IT innovation and the drive to digital transformation

Paul Crerand at MuleSoft explains how hyperautomation, composable enterprise and the ‘business technologist’ are shaping IT priorities

Last year saw digital transformation continue to accelerate in the wake of the pandemic. Organisations worked tirelessly to launch new services and platforms faster, and deliver improved user experiences at speed.

However, all this innovation has increased the demands on already stretched IT teams, who are struggling to keep up. Several key trends emerging as organisations seek to tackle these challenges and empower their teams to drive long-term success through transformation.

The rise of ‘business technologists’

With IT teams’ workloads growing beyond their capacity, organisations are increasingly looking to empower employees outside the IT department to deliver their own digital innovation. They can make this possible by adopting low or no-code approaches, as well as taking advantage of AI-assisted development tools.

These new approaches will enable ‘business technologists’ to create seamless digital experiences, without specialist code-writing skills – using ‘drag and drop’ style interfaces. We’re already seeing this in action: 80% of organisations have plans to, or have already, enabled business users to integrate apps and data sources with APIs.

This year, we’ll see this momentum grow as business teams continue to work more closely alongside IT. Organisations that collaborate successfully will innovate faster, with both business and IT teams delivering greater value across the enterprise.

Organisations become more composable

The past year saw the speed of the ‘always on’ digital economy accelerate even further. As such, there will be increasing pressure for organisations to improve end-user experiences through faster digital innovation. To enable this, more organisations are looking to become a “composable” or modular business.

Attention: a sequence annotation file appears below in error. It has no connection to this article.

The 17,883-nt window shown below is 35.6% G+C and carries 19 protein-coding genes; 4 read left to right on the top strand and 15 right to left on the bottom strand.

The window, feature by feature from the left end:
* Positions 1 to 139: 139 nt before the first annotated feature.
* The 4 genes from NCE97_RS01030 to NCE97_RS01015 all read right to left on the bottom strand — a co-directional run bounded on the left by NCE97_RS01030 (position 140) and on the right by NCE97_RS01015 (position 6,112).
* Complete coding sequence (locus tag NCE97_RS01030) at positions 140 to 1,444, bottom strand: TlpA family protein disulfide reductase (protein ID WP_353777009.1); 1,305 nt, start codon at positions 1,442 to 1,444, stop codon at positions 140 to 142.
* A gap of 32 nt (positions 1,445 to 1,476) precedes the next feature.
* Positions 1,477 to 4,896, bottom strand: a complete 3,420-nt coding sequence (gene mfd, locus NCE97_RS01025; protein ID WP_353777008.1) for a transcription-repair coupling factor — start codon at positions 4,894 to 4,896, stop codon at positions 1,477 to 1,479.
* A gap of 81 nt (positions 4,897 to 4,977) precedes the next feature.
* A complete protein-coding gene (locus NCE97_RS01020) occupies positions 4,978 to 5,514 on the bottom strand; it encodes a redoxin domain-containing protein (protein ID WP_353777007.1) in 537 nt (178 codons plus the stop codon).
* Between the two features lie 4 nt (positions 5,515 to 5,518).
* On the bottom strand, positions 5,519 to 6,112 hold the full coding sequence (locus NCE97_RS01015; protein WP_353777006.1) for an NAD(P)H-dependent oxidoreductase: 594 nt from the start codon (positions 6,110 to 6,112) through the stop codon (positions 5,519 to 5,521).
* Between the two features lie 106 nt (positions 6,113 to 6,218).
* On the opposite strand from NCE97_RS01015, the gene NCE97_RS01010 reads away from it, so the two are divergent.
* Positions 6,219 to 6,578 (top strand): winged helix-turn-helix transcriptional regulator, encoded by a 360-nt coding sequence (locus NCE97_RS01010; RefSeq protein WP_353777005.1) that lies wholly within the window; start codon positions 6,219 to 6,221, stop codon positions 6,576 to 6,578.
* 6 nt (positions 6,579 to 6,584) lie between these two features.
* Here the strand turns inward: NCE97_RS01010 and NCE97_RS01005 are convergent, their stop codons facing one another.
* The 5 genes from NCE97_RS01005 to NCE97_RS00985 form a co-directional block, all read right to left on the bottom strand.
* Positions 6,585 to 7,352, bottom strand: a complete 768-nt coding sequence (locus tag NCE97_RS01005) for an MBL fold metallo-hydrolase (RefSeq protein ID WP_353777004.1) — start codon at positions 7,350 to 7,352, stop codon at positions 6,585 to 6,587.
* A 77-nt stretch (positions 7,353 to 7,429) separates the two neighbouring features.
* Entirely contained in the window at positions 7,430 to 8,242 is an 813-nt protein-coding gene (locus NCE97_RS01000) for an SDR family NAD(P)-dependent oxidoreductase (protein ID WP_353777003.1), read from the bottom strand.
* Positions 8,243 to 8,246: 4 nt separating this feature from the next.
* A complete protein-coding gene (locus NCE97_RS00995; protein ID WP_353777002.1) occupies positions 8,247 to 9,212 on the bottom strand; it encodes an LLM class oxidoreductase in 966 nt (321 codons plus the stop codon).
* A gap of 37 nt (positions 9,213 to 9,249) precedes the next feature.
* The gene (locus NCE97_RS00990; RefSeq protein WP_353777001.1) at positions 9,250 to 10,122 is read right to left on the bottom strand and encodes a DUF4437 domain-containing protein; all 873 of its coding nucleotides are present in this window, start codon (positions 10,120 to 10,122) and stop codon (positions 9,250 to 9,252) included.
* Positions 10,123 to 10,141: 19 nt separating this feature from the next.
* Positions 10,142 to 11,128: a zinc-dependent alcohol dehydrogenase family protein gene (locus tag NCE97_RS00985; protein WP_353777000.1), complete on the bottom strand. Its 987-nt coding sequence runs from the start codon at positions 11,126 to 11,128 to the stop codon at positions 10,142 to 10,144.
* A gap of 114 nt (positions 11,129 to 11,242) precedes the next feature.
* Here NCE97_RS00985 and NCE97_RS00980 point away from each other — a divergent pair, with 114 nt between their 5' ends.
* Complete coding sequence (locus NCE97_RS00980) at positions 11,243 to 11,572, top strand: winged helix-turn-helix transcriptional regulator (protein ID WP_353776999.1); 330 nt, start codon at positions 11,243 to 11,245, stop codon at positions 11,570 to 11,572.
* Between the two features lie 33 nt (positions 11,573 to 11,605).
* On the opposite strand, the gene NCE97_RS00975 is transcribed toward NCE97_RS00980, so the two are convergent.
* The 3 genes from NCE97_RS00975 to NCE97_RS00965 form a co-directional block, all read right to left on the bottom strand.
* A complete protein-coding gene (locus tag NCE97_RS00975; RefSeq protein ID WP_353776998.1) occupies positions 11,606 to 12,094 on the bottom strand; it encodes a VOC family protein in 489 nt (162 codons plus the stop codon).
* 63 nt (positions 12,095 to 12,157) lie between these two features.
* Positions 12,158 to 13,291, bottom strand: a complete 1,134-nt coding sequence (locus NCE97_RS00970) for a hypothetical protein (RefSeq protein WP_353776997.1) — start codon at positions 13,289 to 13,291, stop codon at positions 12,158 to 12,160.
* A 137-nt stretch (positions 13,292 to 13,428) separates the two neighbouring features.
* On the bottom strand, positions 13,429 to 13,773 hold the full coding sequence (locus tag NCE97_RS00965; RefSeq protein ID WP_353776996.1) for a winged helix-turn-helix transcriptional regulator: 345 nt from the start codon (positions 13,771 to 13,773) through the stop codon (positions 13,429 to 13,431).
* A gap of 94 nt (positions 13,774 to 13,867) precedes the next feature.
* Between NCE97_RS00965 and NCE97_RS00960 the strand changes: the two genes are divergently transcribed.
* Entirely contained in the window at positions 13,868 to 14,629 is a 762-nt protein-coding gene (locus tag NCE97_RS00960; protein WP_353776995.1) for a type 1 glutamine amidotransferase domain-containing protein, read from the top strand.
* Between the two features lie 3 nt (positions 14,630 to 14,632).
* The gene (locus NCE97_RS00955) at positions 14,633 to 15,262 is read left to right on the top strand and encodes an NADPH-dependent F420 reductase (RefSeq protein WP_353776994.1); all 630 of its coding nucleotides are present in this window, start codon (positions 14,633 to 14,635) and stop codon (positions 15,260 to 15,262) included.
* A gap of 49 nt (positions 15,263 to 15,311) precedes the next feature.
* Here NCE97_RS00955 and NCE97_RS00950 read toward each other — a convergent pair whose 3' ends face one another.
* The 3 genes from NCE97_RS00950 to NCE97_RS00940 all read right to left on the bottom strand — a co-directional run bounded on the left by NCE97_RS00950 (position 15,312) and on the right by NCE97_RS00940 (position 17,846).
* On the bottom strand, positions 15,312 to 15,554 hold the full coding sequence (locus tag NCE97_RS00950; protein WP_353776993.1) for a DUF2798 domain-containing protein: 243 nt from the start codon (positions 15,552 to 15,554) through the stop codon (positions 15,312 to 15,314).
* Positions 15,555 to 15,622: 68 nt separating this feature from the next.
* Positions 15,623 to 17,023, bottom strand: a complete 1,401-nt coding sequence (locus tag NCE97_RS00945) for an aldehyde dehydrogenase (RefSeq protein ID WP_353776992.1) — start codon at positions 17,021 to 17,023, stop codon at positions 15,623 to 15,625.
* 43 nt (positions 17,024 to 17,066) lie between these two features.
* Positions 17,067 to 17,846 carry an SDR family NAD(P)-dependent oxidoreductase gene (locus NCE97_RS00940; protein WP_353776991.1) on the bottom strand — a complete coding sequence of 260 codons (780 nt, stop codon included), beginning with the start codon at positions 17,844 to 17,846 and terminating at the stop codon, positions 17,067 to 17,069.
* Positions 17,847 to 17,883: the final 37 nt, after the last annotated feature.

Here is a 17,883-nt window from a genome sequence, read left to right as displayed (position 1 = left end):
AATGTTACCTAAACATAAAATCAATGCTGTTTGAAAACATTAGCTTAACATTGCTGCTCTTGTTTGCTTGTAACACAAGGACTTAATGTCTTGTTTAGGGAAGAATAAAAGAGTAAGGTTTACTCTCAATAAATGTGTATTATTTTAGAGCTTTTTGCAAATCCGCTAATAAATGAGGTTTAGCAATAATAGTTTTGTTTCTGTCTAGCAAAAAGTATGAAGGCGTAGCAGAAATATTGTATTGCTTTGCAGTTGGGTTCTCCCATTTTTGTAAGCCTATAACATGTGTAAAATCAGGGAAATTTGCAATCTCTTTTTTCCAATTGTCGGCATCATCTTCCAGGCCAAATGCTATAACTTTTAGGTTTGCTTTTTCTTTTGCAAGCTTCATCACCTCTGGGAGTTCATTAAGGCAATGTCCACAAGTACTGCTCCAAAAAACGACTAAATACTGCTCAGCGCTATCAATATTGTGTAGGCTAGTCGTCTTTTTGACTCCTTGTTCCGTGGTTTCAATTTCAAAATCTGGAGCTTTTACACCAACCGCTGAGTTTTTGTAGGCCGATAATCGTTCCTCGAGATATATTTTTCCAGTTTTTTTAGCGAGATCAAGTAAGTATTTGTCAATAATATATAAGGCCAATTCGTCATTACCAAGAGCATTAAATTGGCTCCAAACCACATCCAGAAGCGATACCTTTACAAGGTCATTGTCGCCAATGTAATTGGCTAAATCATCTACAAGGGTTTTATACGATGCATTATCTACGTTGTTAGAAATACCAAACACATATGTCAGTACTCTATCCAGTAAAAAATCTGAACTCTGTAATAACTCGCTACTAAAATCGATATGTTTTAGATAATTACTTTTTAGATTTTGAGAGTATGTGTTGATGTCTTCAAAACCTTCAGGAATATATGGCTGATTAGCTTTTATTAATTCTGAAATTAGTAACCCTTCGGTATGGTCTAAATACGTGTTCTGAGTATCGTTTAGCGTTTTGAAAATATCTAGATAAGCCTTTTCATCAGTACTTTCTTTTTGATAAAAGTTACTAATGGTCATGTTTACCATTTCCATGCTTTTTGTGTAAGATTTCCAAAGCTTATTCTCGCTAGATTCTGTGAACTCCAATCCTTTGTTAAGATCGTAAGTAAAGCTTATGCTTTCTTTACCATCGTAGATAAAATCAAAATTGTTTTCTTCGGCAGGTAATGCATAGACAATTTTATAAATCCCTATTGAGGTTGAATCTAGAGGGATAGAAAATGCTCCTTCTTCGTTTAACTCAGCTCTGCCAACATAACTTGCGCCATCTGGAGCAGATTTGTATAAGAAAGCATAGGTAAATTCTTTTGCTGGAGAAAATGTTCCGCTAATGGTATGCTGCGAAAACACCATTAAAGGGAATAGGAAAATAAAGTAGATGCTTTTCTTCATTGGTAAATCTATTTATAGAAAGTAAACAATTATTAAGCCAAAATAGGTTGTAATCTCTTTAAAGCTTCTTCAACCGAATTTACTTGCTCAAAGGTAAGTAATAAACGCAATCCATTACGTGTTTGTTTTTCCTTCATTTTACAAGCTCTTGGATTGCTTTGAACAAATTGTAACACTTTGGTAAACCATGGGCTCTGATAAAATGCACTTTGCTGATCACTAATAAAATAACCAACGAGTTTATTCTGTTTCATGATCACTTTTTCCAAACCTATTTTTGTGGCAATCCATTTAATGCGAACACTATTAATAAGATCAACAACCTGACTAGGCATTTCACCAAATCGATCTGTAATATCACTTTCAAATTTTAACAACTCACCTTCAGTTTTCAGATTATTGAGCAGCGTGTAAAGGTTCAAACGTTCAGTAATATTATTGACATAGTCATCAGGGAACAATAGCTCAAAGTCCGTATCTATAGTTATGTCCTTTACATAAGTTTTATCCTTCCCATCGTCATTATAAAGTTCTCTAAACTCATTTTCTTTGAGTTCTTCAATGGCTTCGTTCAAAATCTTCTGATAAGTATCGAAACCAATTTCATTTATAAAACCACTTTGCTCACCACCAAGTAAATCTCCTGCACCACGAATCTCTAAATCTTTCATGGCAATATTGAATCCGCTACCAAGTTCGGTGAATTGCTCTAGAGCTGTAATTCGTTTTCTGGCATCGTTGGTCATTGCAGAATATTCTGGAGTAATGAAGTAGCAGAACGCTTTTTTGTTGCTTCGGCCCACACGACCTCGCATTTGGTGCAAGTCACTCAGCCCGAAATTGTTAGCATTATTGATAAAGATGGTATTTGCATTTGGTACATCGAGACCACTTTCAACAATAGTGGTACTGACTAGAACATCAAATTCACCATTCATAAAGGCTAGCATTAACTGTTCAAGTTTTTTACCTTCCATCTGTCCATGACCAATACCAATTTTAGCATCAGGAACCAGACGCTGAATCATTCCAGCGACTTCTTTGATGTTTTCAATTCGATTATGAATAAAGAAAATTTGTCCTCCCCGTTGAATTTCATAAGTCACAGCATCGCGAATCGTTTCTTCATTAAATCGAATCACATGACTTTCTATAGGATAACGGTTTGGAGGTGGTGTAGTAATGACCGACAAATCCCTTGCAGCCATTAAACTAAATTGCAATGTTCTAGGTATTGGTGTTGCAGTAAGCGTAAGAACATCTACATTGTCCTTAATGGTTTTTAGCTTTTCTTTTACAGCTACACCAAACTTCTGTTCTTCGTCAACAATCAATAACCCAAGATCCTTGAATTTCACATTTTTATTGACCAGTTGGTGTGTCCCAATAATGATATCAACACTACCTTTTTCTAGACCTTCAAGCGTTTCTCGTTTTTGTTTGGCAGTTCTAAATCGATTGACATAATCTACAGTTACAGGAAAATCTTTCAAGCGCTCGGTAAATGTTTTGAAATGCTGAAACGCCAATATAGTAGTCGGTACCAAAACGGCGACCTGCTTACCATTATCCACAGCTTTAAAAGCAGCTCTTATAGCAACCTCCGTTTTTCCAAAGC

With this strategy, digital services no longer need to be built from scratch, but can be created from existing capabilities unlocked by reusable APIs. In this way, capabilities and data become secure and discoverable building blocks, from which business users and IT teams alike can create new solutions.

As they make this shift, organisations will need to reconsider their reliance on RESTful APIs. They will need to bolster their integration strategy with event-driven AsyncAPIs and data-driven GraphQL APIs. Regardless of the API specification they must be usable, flexible and extensible, which only comes about through an outside-in design-first approach. This means they support the fluid and real-time digital experiences that today’s consumers expect.

Security-by-default

As organisations move towards becoming more composable, digital innovation are picking up speed. This is a fundamental driving factor for success, but may also bring increased cyber-security risks. If these risks aren’t managed effectively, organisations and their customers could be exposed to financial and reputational damage.

One of the key considerations for organisations must be how to keep their APIs secure. While APIs present a number of advantages for digital businesses, they have also become a more frequent threat vector.

To defend themselves, the platforms used by organisations to support and manage APIs will become critical. Security-by-default will no longer be a ‘nice-to-have’. It will be a ‘must-have’. In cases where there are a range of available configuration options, the most secure option will now be offered by default. If users do proactively decide against the most secure option, secure-by-default platforms will notify them of risks as they go, offering pop-up prompts and tips.